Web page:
For the first time, the Port of Long Beach has achieved all of the 2023 emission-reduction goals outlined in the San Pedro Bay Ports Clean Air Action Plan, despite moving record volumes of containerized cargo.
The Port’s annual emissions inventory report, presented to the Long Beach Board of Harbor Commissioners on Thursday, found diesel soot is down 90%, smog-forming nitrogen oxides have decreased 62%, and sulfur oxides have decreased 97%, all while container throughput has increased 21%. The pollution levels are all compared to the 2005 baseline, the year before the original San Pedro Bay Clean Air Action Plan (CAAP) was adopted.
Several unique factors affected activity, efficiency, and thus emissions in 2020, largely related to the COVID-19 pandemic. These included the stoppage of cruise ship passenger operations in mid-March and fewer oil tankers calling the Port.
2020 Air Emissions inventory graphic: Diesel Particulate -90%; NOx -62%; SOx -97%; Greenhouse Gases -10%; TEUs +21% – compared to 2005 levels 
“We celebrate this success, but our ultimate goal is still to be an emissions-free port,” said Long Beach Harbor Commission President Steven Neal. “No one should doubt this, and we are continuing to invest in the technology needed for cleaner equipment.”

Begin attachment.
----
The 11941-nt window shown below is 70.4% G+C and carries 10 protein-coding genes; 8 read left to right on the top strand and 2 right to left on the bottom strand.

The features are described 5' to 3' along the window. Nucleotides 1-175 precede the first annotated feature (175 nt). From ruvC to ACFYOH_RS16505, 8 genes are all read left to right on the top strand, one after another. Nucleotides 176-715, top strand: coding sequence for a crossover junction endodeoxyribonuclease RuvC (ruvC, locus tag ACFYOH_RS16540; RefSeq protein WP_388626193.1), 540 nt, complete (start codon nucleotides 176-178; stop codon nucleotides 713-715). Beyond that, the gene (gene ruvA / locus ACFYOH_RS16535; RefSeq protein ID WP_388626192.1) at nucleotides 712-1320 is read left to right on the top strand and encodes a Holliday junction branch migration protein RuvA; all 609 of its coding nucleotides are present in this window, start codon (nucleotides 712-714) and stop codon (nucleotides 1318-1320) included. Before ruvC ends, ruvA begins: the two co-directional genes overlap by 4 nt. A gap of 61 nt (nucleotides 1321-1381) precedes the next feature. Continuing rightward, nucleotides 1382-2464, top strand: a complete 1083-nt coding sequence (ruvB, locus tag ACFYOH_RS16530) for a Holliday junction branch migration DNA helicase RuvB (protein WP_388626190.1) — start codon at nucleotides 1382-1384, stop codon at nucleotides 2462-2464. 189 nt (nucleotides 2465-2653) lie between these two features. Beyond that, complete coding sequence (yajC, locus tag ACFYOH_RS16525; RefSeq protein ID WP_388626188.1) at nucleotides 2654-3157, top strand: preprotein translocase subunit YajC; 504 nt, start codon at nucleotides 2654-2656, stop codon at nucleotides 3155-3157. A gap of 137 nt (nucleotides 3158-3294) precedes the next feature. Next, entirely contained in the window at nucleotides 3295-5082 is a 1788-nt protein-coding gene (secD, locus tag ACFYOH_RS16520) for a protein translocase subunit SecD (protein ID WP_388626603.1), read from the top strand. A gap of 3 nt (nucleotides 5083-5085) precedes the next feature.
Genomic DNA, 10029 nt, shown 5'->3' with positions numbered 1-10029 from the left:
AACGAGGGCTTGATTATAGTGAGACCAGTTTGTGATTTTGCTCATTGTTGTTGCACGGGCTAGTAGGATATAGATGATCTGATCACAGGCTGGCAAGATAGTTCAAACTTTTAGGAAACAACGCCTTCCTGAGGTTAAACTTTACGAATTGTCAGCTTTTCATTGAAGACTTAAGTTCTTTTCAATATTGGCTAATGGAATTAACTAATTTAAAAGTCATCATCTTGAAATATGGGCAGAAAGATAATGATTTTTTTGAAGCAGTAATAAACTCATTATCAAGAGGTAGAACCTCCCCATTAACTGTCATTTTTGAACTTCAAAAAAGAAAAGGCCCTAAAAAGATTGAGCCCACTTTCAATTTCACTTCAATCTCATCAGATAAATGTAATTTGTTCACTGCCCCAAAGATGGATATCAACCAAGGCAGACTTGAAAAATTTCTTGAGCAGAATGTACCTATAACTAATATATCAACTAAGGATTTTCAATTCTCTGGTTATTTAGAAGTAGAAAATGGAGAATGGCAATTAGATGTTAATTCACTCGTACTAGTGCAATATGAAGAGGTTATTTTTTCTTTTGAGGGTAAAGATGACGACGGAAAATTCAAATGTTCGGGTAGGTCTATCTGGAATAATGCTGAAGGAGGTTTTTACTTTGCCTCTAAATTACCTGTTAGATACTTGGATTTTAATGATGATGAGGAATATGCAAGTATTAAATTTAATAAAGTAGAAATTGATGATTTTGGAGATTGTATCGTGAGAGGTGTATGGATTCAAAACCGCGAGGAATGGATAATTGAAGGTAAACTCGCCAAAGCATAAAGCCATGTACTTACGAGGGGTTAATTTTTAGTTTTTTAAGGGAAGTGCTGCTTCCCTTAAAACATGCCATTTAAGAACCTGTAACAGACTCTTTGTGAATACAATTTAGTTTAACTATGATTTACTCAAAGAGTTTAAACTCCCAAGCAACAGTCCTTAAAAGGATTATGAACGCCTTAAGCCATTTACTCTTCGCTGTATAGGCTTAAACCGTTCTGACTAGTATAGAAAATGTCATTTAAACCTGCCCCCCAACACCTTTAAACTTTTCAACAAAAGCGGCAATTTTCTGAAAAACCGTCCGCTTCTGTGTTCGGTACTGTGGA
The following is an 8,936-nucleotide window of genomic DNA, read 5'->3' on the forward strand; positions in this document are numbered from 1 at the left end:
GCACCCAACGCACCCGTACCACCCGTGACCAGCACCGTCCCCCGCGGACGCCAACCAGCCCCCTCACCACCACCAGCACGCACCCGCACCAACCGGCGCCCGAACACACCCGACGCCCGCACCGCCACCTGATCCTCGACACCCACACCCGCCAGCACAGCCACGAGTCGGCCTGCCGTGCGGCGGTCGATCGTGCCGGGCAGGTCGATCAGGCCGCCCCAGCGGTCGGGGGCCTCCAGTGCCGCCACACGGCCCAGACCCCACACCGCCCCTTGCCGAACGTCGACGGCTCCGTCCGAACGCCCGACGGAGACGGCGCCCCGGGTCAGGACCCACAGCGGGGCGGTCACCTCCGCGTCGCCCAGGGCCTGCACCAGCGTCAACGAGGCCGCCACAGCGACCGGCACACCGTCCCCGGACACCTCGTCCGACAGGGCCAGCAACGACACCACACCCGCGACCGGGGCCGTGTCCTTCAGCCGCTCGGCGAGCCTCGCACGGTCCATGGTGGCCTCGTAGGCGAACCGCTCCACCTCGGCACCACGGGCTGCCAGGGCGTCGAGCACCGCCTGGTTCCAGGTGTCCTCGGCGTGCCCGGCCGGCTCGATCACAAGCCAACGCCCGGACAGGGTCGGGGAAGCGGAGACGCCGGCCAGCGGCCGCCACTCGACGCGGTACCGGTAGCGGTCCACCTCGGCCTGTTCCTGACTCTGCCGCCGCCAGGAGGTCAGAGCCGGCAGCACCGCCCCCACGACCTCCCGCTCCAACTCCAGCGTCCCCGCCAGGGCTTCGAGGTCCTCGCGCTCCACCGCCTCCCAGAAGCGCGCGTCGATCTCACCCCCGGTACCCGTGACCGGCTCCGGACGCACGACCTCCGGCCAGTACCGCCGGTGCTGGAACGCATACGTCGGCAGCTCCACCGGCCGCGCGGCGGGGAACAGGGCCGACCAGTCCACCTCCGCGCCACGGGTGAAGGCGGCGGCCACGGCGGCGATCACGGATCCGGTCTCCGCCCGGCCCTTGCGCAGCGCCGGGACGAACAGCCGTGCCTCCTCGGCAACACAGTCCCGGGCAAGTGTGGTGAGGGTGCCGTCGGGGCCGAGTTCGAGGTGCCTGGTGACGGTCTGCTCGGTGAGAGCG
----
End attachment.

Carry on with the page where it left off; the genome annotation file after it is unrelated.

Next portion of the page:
The 2017 CAAP Update incorporates numerous strategies to reduce emissions from port-related operations in San Pedro Bay. The Technology Advancement Program nurtures the development of technology to support the development of equipment and reach the CAAP’s emissions targets. Approximately 16% of the cargo-handling fleet at the Port, or about 235 pieces of equipment, is powered by electricity today.
“We are absolutely committed to showing the way forward for sustainable goods movement,” said Port of Long Beach Executive Director Mario Cordero. “At the same time, our industry partners and other stakeholders deserve a great deal of credit for cleaning the air. We could not have accomplished this without a shared commitment to cleaner operations.”
Greenhouse gas emissions increased 7% between 2019 and 2020. Officials connected the increase in emissions to cargo-handling equipment and heavy-duty truck activity related to record activity in 2020.
The annual emissions inventory is reviewed by the U.S. Environmental Protection Agency, California Air Resources Board and South Coast Air Quality Management District.